Is Intermittent Fasting Really a Weight Loss Magic Bullet?

One of the most popular new methods of weight loss is “Intermittent Fasting” or IF. Basically, this involves not eating only foods or ‘bulletproof coffee’ for 12-16 hours. Studies have shown that this can be an effective method of weight loss and stimulate beneficial endocrine processes. So what’s the problem?

Well, most of the studies have only been done on men. Due to hormonal differences, women react very differently to calorie restriction. In fact, following the IF protocol can lead women to GAIN weight, disrupt their periods and trigger uncontrollable hunger cravings!

In order to protect any potential fetus, women’s hormones are exquisitely sensitive to changes in the availability of food. If women detect a “starvation state,” their bodies will do everything possible to retain fat. Continued fasting can trigger menstrual disruption, cause sleep issues, low energy, irritability and acne all due to the hormonal changes triggered by lack of food. After starting the slide into a starvation state, women may incur overpowering hunger as the body is trying to store fat to prevent starvation, possibly leading to weight gain.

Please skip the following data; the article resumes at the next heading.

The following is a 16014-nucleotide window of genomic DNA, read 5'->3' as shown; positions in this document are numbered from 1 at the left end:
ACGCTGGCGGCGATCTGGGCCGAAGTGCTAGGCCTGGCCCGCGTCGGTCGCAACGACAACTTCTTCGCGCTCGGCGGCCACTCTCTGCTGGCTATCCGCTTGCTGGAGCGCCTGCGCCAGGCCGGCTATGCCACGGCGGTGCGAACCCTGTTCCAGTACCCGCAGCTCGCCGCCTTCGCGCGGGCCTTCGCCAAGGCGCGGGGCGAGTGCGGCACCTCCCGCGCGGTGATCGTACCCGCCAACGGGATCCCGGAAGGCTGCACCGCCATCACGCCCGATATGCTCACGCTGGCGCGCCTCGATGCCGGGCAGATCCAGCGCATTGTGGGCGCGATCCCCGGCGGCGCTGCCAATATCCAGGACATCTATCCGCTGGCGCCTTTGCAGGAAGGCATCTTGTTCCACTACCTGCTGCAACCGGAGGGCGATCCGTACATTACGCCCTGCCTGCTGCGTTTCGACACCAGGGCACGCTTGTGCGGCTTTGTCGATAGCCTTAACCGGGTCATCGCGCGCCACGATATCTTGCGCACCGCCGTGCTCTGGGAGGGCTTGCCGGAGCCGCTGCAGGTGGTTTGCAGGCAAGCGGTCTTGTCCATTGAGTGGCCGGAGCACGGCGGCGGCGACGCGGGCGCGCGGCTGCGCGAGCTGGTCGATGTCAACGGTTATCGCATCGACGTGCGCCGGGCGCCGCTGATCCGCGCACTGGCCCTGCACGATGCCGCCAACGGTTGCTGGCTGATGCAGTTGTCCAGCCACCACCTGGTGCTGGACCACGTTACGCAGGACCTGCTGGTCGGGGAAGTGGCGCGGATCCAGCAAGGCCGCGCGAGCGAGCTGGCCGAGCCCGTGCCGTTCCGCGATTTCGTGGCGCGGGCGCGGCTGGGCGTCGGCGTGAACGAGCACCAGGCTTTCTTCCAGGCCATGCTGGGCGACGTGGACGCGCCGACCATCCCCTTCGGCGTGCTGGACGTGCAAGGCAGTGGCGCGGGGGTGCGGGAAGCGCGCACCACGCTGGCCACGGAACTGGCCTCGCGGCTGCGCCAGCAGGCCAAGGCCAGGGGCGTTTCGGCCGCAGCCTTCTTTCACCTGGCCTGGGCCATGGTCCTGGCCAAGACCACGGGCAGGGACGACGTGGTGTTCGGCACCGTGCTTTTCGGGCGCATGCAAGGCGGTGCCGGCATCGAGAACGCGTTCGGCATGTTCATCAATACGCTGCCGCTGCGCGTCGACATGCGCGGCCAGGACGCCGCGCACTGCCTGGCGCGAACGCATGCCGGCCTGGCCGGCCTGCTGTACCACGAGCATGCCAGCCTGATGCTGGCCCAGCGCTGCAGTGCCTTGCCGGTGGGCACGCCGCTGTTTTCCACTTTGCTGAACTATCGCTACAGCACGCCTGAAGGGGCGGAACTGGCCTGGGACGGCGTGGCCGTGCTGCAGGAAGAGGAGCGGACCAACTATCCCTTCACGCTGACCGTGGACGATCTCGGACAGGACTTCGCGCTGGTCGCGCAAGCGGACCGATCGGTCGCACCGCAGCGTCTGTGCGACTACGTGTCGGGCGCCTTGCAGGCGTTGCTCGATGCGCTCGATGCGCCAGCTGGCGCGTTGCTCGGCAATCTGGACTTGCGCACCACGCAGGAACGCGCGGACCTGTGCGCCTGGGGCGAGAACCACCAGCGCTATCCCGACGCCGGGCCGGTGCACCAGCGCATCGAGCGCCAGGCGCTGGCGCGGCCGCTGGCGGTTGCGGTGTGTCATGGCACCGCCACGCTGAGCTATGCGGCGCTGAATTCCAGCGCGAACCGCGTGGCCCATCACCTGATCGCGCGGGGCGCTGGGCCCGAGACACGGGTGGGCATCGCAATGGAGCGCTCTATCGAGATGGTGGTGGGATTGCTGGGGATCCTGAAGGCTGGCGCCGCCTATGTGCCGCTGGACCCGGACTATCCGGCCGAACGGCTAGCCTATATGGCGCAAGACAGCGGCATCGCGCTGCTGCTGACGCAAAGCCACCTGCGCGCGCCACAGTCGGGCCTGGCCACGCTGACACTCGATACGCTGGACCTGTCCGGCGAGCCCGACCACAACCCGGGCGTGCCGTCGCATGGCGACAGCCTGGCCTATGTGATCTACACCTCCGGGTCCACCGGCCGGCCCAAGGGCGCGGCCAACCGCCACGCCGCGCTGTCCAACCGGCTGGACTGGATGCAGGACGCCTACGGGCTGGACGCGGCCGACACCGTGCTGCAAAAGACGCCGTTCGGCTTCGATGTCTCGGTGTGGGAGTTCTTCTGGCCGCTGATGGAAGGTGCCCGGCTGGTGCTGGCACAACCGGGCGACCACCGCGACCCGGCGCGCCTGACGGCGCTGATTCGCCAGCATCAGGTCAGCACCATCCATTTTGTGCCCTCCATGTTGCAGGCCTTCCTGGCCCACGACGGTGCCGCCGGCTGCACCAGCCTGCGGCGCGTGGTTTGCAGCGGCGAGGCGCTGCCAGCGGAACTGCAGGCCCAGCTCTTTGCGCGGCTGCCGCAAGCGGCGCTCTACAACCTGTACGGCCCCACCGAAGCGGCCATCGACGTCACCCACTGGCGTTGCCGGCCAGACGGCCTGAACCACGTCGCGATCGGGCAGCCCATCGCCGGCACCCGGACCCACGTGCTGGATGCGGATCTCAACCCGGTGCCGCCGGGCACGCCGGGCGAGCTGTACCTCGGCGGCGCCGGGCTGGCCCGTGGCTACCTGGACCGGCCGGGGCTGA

This article gives a deep dive into a review of the science, which is sparse. What does exist clearly communicates women’s metabolisms respond very differently to calorie restriction and fasting and more research is necessary.

In conclusion, although some women may be able to benefit from fasting while avoiding most of the side effects, many others will not and may be doing harm to their metabolisms. Instead of IF, I would encourage women to try to eliminate sugar and processed foods from their diet and do more resistance training; not only can these help with weight loss, but have numerous other health benefits with none of the potential risks associated with fasting. Second, be wary of grandiose claims of weight loss magic bullets (especially when advocated by a man with a product to sell). Although their advice may be applicable for men, most likely they haven’t accounted for how to tailor their advice to women.


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